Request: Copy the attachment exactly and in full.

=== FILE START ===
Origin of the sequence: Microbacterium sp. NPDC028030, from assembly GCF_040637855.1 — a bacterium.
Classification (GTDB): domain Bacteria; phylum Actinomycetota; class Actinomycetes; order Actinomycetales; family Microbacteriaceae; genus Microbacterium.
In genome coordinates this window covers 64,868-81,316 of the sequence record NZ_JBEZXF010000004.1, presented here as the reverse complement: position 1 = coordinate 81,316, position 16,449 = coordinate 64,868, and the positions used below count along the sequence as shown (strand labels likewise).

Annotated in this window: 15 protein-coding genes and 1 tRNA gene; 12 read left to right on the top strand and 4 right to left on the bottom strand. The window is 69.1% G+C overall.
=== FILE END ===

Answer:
Origin of the sequence: Microbacterium sp. NPDC028030, from assembly GCF_040637855.1 — a bacterium.
Classification (GTDB): domain Bacteria; phylum Actinomycetota; class Actinomycetes; order Actinomycetales; family Microbacteriaceae; genus Microbacterium.
In genome coordinates this window covers 64,868-81,316 of the sequence record NZ_JBEZXF010000004.1, presented here as the reverse complement: position 1 = coordinate 81,316, position 16,449 = coordinate 64,868, and the positions used below count along the sequence as shown (strand labels likewise).

Annotated in this window: 15 protein-coding genes and 1 tRNA gene; 12 read left to right on the top strand and 4 right to left on the bottom strand. The window is 69.1% G+C overall.